It was while out fishing for cod one day that my host’s friend saw a disturbing sight. Nudging his motorboat down the finger of a fjord, he saw the sea ahead looked bright red. From a distance, it looked like an ocean of blood.
What could it be, he wondered? The remains of a whale or seal hunt? Mineral deposits leeching from the ancient rocks? As he floated closer, he realised. It was fish. Thousands of dead, floating redfish, a species common to Greenlandic waters. These tomato-hued creatures are adapted to live at such extreme depths that, if they rise to the surface, the change in pressure kills them. It seemed that a colossal iceberg had toppled, pushing the shoal up to their deaths.
Such stories of the bizarre, the surreal, the unfamiliar, come thick and fast in Greenland. After two days in Nuuk, its diminutive capital in the south-west, my host, Anika, has already introduced me to gods that dwell beneath the sea, shops selling polar bear claws, and sealskin dungarees. I’ve seen the 544-year-old mummified remains of Inuit women and babies in the national museum, so well-preserved you can see their face tattoos, and been offered mattaq – raw humpback whale skin – for lunch (I declined).
Absorbing this culture, I realise how little I knew about it before (it turns out igloos were only rarely used, during hunts; the nose-rubbing “Eskimo kiss” is not really a thing). Now we are on our way in a yellow taxi boat to experience Greenland’s other big draw, its remote wilderness.
There’s certainly a lot of it. As a country 90 per cent covered by the ice sheet, where settlements are only built around the periphery, with no roads connecting them, it’s not surprising tourism is fairly undeveloped. Yet all that may be about to change with the opening of Anika’s smart new wilderness camp, Kiattua (arctic-nomad.com/kiattua), which she runs with her husband, Jon, and friend Thure. With its wood-fired hot tub, dedicated speedboat, top chef and personal service, it is the first real luxury accommodation in Greenland.
“It’s a couple of hours to camp, depending on icebergs!” yells the skipper as we bump across slate-black water into the Nuuk Fjord system. Boat or helicopter are the only ways to arrive. I become dopily mesmerised by the parade of icebergs, nature’s sculptures: Henry Moores of animals, caverns, hunters, slide by, some as big as buses, their crevasses tinged lurid blue. “Watching icebergs is like watching clouds,” Anika murmurs.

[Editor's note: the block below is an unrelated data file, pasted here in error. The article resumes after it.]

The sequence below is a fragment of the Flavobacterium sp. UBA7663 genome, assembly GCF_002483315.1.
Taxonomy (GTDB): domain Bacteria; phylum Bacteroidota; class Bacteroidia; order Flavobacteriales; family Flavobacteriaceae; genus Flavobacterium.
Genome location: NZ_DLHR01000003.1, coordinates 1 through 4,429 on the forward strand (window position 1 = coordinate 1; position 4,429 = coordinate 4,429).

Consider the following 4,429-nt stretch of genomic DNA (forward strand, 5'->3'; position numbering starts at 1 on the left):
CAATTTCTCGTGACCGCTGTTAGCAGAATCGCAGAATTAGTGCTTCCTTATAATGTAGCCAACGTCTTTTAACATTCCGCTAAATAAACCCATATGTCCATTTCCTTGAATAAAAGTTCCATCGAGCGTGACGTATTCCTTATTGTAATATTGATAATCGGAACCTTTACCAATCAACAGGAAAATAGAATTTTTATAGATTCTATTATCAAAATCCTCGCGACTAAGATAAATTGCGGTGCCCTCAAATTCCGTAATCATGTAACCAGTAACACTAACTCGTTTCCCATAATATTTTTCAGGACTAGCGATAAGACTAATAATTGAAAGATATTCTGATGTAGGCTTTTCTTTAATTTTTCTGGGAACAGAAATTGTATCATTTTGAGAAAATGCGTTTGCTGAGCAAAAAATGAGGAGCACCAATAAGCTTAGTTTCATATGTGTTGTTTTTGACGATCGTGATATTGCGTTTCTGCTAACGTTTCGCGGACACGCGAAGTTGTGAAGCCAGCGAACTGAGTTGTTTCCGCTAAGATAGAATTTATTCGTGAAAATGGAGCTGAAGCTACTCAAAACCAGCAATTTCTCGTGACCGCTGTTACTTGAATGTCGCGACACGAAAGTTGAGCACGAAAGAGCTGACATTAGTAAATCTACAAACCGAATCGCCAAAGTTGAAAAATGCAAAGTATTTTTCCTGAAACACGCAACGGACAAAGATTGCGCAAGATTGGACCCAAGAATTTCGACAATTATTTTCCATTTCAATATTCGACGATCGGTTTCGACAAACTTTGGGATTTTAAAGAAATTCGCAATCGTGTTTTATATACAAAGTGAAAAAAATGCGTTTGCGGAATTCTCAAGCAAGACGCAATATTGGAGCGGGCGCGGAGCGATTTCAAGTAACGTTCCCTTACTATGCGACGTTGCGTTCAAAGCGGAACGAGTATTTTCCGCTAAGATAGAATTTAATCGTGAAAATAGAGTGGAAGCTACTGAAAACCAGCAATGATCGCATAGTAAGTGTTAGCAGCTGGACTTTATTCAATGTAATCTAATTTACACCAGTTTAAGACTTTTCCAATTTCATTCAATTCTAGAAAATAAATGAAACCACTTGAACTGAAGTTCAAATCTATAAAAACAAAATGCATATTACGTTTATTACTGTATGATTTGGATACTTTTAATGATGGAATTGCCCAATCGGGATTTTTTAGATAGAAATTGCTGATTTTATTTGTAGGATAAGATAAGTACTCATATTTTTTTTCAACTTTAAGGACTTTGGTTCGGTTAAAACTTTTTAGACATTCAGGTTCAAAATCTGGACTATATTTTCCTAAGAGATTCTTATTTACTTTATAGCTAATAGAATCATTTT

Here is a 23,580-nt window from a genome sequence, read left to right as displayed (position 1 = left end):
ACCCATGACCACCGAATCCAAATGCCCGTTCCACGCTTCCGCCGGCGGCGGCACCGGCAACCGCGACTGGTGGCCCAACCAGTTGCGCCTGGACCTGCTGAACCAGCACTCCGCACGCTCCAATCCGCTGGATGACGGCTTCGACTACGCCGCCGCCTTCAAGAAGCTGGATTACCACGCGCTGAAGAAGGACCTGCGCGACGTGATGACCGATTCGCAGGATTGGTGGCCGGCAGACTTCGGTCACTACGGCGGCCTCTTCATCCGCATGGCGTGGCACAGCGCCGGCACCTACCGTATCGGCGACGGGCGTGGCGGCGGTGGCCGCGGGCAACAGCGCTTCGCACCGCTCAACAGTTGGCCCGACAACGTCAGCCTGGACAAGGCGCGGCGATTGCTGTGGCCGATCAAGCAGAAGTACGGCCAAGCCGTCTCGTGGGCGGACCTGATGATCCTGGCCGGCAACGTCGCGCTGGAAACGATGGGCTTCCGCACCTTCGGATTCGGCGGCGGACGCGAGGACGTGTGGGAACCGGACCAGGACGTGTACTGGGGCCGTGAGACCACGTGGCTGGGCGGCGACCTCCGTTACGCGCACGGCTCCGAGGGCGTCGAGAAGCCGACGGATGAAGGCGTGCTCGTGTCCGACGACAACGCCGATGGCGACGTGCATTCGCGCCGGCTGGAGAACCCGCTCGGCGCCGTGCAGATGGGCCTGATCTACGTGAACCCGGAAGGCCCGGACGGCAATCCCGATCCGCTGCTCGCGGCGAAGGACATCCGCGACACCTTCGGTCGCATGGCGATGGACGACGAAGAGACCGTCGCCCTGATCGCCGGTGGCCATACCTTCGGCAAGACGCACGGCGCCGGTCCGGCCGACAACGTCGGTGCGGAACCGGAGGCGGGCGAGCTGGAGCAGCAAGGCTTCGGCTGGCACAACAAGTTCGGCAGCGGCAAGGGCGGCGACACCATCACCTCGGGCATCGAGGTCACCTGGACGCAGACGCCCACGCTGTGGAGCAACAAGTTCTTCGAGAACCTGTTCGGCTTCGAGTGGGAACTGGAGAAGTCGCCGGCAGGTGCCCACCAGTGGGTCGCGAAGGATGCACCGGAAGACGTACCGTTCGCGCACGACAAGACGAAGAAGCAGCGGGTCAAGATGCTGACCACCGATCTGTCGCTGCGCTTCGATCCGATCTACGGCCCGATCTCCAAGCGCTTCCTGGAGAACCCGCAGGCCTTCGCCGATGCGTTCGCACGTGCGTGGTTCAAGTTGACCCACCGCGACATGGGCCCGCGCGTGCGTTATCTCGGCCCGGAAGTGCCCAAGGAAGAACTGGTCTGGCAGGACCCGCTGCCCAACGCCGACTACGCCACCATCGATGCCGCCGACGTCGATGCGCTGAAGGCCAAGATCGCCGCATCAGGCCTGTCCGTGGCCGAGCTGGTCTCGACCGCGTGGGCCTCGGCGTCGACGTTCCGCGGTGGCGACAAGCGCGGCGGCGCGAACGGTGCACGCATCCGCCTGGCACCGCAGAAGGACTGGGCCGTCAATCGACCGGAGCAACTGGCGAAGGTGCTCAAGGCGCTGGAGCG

The clarity of the dry air causes odd optical effects; black granite cliffs rearing up on either side of the fjord look closer than they are. A sea-eagle whirls overhead like a lone black paraglider. Otherwise there is no sign of life. Not a seal, not a whale, though they do sometimes come into the fjord.
By a thin waterfall, the skipper kills the engine. “Now we fish!” Cod, not redfish, and no bait needed. No sooner have we unravelled the lines than we are pulling them back up, and seven fat fish are flipping on the deck. Bjorn, the chef, grins.
Soon we are moored at a floating pontoon in an inlet with a pebbly beach littered with melting icebergs, then scrambling up a slope to the six high-spec, well-insulated, orange tepees that sit atop a green escarpment like some defiant Native American battle camp. This is Viking territory, though, and dotted around the landscape are person-sized niches cut into the earth, where hunters waited for reindeer. The stone walls of an 800-year-old ruin lie just yards from the dining tent.
These days, few people pass here – in fact, not a single boat goes by during our four-day visit. Anika, who is half-Inuit, half-Danish, supermodel beautiful and hard as nails, knew the spot through reindeer hunting – she killed her first at the age of 11.
“My dad said I was only allowed to shoot one when I knew I could kill it with a knife if I ran out of bullets, cut it up and carry it back to the boat myself. Which I did,” she tells me.
That she, Jon and Thure, both Danes, created Kiattua at all is something of a twist of fate. They were running a travel excursion company alongside regular jobs in tourism and communications (most people in Greenland have at least two jobs, it seems) when they were approached by a billionaire friend of Elon Musk, who requested they tailor a remote luxury wilderness camp for him for a vacation. Luckily, his dream aligned with theirs. They pulled it off, he paid for and let them keep everything, and they opened the camp to tourists last summer.
Indicating a new direction for Greenlandic tourism, it comes on the cusp of big change, coinciding with a massive airport expansion project intended to draw more international visitors.
Presently, the only international flights are from Reykjavik and Copenhagen, but when runways are enlarged at Nuuk and Ilulissat in the west, and a new one is built at Qaqortoq in the south, the third-largest settlement, there should be more arrivals from Europe and North America. The project received substantial funding from Denmark, of which Greenland is an autonomous territory, causing some controversy and criticism from Greenland’s independence movement.